updated - November 23, 2014 Sunday EST
"Trojan horse" cancer therapy is a new experimental type of therapy which British researchers and scientists say have "completely eliminated" cancer in mice. The team believes the cancer-fighting viruses could possibly cure or eliminate prostate cancer cells in human beings.
According to a MyFox8, UK scientists are celebrating another milestone in the fight to find effective drugs or treatments for men suffering from prostate malignancies.
The "Trojan Horse", the tale from the Trojan War about the subterfuge the Greeks used to enter the city of Troy and end the conflict, is similar to how the Trojan horse cancer therapy works. Researchers at Sheffield University in South Yorkshire, England used macrophages, one of the body's immune system cells, as a carrier for a virus. Once inside, the cells infiltrated the cancerous tumor and the virus began to spread and attack the cancerous cells, BBC News reports.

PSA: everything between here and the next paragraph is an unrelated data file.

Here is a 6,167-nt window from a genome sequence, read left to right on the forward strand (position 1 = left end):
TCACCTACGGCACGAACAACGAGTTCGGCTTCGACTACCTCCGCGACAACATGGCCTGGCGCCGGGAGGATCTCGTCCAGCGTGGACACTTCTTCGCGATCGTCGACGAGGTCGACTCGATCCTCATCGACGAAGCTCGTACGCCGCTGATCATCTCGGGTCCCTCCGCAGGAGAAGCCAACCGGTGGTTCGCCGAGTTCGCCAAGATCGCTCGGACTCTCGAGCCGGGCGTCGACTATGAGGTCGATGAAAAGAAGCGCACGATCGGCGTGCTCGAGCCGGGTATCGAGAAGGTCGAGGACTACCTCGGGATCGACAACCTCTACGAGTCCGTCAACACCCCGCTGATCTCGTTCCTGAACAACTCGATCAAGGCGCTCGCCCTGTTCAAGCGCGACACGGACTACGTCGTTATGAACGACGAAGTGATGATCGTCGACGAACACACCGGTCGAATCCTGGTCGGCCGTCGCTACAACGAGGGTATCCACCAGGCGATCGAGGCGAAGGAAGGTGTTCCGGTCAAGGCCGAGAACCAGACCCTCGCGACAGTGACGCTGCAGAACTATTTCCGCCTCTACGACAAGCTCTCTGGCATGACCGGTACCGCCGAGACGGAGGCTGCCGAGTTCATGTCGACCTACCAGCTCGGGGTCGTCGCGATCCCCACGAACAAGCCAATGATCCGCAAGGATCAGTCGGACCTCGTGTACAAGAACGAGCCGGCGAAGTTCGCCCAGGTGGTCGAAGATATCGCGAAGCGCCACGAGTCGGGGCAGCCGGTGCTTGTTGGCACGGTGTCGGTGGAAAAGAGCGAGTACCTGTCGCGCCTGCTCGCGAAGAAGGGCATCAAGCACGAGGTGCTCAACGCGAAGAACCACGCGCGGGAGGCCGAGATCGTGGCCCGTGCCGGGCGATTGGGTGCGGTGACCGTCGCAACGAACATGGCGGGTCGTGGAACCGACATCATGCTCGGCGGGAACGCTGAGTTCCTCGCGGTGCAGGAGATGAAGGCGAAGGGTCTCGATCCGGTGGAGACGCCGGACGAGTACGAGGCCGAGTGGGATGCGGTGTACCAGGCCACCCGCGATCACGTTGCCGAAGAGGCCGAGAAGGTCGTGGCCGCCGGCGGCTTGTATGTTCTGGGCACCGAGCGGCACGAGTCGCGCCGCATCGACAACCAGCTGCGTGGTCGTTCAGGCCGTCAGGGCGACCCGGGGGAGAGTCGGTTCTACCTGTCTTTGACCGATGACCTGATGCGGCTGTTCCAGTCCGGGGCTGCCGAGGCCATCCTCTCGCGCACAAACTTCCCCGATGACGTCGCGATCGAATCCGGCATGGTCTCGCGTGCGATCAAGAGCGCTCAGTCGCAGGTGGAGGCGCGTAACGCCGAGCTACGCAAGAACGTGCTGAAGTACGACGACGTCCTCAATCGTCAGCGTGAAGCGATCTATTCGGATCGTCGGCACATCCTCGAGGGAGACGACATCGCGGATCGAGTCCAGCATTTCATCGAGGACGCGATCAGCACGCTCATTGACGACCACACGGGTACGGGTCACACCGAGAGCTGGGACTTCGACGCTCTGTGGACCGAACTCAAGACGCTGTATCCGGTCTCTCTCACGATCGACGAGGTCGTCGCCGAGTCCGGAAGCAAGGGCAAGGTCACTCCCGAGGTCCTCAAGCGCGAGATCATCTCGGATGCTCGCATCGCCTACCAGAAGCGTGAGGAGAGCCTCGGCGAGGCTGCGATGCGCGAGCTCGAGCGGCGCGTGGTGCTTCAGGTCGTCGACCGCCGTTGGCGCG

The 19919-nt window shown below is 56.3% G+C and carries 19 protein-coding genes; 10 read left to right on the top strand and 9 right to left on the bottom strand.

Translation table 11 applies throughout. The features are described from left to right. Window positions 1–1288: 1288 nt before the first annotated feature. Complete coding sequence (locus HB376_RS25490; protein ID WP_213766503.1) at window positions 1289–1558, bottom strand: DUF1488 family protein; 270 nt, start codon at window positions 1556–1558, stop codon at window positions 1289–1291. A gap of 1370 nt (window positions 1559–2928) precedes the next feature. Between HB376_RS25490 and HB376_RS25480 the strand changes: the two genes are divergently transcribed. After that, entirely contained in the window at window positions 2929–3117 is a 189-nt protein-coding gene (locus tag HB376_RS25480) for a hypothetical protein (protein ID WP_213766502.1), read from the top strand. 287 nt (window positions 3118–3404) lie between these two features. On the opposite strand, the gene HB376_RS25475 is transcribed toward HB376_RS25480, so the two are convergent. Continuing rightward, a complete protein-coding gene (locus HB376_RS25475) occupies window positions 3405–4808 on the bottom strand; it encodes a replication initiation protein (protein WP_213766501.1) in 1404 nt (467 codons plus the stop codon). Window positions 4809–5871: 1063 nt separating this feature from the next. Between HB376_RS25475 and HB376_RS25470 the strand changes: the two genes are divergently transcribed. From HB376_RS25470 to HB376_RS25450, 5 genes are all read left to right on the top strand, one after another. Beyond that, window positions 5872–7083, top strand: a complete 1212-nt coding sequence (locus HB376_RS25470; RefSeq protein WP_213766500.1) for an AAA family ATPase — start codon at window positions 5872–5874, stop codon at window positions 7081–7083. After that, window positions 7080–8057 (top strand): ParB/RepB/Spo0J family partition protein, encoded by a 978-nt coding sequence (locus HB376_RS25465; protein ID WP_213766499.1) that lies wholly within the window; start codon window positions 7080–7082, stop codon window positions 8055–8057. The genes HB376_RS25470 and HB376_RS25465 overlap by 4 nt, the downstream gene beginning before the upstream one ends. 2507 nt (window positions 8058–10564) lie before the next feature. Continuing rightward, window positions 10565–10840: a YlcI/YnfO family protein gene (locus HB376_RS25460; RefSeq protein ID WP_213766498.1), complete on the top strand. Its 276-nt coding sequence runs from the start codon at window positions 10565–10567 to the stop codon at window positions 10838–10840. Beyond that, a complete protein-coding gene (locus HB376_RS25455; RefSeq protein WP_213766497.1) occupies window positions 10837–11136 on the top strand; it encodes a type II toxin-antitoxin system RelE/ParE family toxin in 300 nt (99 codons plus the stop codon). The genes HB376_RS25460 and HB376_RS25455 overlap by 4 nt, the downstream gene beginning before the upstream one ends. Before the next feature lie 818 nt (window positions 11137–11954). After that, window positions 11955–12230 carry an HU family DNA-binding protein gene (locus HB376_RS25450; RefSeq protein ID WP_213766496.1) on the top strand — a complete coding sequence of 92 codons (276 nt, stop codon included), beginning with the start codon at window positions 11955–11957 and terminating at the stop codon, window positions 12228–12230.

The title of the study is: "Macrophage Delivery of an Oncolytic Virus Abolishes Tumor Regrowth and Metastasis After Chemotherapy or Irradiation."
Scientists in the study "Trojan-horse" cancer viruses treated a group of mice for 40 days. At the end of the treatment phase, all mice in the experimental group were alive and their tumors were gone. On the other hand, other mice treated in other methods were either dead or suffering from metastasis.
"It demonstrates that this innovative method of delivering a tumor-killing virus direct to the cancer site is successful at reducing the development of advanced prostate tumors in mice which have been treated with chemotherapy and radiotherapy," said Dr Kate Holmes, head of research at Prostate Cancer UK
"If this treatment goes on to be successful in human trials, it could mark substantial progress in finding better treatments for men with prostate cancer which has spread to the bone."
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